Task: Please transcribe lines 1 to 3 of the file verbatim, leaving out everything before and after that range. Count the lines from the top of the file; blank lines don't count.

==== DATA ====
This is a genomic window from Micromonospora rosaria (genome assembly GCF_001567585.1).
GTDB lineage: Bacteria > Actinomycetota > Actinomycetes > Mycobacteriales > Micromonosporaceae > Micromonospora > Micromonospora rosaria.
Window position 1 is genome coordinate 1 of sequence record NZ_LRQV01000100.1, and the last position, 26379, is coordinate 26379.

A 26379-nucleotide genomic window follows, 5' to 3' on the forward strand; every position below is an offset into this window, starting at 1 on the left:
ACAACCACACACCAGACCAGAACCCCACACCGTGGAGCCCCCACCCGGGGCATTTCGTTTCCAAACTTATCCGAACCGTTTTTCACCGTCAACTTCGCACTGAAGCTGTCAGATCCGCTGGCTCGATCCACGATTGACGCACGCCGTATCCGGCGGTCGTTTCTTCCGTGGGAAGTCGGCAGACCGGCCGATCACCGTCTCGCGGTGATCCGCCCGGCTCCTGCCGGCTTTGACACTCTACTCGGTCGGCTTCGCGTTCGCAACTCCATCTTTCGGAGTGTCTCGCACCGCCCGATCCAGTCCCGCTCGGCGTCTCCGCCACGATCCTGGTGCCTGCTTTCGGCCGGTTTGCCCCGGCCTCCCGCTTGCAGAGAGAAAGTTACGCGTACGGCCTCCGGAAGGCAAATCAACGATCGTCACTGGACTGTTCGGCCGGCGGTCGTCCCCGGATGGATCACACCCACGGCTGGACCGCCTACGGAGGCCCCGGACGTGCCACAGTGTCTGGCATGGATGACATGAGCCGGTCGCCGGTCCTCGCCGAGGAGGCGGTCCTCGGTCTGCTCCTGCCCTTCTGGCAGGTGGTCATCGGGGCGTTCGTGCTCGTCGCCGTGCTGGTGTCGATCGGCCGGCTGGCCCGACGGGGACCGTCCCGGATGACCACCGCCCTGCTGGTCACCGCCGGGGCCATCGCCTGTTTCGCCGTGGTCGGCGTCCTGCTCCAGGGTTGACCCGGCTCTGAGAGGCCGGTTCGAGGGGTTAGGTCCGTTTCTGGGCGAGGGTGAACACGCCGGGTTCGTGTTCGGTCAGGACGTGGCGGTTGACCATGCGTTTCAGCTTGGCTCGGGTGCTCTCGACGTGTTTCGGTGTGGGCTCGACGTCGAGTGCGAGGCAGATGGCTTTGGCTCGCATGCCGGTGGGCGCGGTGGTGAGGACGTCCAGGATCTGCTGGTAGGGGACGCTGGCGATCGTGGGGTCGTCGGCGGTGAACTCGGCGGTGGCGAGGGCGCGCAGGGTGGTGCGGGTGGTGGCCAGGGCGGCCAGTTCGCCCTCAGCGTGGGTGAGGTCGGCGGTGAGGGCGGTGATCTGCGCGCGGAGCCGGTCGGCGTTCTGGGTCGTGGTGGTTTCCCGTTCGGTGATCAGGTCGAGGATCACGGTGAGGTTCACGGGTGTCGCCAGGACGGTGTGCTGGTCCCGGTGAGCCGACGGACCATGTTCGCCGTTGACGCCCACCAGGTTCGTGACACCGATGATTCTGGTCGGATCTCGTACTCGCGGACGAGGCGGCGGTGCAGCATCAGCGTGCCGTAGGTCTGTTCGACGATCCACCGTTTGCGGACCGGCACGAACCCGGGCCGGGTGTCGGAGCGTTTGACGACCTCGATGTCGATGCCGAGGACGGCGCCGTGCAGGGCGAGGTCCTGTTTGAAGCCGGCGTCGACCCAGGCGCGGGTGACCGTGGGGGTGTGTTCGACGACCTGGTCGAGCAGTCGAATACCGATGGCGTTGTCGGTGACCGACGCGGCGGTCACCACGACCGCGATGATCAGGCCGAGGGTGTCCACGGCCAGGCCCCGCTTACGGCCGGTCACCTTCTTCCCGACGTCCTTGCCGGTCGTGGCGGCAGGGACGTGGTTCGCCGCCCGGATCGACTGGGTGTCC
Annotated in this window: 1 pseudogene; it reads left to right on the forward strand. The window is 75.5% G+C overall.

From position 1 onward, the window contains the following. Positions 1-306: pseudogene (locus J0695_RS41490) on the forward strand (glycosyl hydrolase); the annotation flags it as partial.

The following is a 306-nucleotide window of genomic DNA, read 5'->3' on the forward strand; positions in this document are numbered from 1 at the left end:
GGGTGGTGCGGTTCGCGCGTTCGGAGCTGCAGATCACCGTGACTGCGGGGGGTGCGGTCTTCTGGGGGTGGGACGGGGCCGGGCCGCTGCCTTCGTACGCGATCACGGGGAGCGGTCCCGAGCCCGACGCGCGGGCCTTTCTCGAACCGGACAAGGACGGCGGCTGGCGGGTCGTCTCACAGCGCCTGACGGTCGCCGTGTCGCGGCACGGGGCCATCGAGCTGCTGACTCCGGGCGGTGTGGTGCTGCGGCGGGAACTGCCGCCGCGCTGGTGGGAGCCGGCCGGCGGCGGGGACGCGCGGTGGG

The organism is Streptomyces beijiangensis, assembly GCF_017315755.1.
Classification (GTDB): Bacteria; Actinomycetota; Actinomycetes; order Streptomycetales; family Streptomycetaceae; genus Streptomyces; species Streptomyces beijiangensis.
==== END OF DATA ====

This is a genomic window from Micromonospora rosaria (genome assembly GCF_001567585.1).
GTDB lineage: Bacteria > Actinomycetota > Actinomycetes > Mycobacteriales > Micromonosporaceae > Micromonospora > Micromonospora rosaria.
Window position 1 is genome coordinate 1 of sequence record NZ_LRQV01000100.1, and the last position, 26379, is coordinate 26379.